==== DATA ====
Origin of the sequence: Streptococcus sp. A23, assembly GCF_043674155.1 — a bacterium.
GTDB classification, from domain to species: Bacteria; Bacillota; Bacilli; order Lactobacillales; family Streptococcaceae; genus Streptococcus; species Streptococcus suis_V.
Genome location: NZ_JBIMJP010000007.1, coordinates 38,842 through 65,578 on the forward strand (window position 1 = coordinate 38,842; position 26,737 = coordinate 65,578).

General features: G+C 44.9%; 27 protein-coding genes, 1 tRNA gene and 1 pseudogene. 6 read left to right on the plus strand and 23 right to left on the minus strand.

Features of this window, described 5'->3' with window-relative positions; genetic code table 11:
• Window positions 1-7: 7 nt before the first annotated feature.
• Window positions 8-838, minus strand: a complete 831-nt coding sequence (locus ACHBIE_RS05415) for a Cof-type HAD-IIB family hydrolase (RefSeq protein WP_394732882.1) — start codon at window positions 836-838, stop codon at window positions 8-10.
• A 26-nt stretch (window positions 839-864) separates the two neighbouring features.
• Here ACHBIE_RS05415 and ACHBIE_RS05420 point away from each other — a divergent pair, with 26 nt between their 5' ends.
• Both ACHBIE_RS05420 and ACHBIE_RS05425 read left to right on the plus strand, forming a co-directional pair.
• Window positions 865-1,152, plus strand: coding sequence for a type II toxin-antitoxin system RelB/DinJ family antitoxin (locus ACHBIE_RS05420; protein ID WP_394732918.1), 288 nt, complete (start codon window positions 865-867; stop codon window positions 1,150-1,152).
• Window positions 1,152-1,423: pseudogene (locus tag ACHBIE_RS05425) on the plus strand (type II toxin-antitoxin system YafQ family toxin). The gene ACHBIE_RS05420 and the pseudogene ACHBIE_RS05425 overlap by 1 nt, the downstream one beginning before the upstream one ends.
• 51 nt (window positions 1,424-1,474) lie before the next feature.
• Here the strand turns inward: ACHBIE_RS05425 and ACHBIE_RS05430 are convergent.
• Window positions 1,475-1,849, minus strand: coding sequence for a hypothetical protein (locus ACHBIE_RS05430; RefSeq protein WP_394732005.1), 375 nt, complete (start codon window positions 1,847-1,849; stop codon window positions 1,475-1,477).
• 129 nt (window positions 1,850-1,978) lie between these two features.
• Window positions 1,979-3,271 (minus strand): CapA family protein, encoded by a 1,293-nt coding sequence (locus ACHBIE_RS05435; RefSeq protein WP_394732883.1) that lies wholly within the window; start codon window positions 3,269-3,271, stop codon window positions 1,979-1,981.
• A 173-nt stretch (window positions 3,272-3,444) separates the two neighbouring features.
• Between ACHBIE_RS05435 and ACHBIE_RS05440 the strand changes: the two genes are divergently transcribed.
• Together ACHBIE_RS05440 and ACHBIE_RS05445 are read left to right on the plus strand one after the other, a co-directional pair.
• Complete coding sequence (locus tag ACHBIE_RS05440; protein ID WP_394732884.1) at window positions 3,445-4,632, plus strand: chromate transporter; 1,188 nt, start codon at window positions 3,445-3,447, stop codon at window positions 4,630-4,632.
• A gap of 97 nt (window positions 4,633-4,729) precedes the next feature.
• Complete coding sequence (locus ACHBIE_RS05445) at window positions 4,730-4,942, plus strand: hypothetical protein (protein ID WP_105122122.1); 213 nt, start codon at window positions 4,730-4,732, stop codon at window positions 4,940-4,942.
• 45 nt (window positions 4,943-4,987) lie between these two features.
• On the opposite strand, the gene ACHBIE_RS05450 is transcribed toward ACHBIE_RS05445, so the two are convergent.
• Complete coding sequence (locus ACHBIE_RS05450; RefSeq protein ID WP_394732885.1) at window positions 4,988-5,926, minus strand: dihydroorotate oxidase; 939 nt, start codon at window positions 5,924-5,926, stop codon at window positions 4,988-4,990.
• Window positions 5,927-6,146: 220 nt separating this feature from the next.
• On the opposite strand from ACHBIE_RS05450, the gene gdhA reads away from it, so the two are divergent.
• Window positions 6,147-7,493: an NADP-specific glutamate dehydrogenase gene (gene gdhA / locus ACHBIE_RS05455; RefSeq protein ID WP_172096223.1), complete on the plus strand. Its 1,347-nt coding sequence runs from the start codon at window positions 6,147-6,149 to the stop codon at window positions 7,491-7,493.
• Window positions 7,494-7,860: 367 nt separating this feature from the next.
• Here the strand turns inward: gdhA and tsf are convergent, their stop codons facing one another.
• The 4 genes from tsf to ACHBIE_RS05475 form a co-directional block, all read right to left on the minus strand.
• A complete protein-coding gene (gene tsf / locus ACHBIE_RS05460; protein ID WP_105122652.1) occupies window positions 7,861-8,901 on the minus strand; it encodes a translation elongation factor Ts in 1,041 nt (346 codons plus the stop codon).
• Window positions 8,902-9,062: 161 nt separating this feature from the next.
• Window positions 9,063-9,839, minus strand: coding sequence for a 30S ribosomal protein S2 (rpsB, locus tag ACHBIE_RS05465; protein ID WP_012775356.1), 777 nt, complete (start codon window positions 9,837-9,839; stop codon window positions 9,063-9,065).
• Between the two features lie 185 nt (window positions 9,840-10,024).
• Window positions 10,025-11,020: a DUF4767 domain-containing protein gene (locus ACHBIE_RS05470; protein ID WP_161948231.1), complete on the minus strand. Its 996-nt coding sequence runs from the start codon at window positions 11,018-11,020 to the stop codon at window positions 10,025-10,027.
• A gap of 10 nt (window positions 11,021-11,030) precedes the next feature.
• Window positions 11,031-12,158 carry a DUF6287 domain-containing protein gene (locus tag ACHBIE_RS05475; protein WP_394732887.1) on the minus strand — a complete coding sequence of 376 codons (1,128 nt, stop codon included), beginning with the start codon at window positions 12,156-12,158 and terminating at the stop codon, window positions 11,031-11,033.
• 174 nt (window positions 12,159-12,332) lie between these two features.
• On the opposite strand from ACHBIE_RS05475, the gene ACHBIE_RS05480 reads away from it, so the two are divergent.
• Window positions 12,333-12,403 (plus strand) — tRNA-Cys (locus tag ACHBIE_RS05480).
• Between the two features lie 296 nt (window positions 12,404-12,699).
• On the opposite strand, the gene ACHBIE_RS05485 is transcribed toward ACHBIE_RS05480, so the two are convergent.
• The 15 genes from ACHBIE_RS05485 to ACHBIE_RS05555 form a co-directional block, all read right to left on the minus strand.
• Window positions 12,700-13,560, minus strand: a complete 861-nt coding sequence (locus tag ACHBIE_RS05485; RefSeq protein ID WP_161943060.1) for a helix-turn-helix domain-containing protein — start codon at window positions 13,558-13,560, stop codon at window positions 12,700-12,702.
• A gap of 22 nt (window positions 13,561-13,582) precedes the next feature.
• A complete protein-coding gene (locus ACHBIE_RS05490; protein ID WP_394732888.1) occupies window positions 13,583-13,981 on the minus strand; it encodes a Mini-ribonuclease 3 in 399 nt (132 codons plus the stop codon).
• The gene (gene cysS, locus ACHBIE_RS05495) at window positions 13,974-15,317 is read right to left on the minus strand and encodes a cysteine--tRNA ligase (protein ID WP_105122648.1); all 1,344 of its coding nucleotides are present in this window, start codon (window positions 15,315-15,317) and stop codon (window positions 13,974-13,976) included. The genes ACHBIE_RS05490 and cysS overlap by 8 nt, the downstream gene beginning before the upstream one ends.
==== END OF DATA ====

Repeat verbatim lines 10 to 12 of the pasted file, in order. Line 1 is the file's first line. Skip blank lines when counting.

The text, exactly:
• Both ACHBIE_RS05420 and ACHBIE_RS05425 read left to right on the plus strand, forming a co-directional pair.
• Window positions 865-1,152, plus strand: coding sequence for a type II toxin-antitoxin system RelB/DinJ family antitoxin (locus ACHBIE_RS05420; protein ID WP_394732918.1), 288 nt, complete (start codon window positions 865-867; stop codon window positions 1,150-1,152).
• Window positions 1,152-1,423: pseudogene (locus tag ACHBIE_RS05425) on the plus strand (type II toxin-antitoxin system YafQ family toxin). The gene ACHBIE_RS05420 and the pseudogene ACHBIE_RS05425 overlap by 1 nt, the downstream one beginning before the upstream one ends.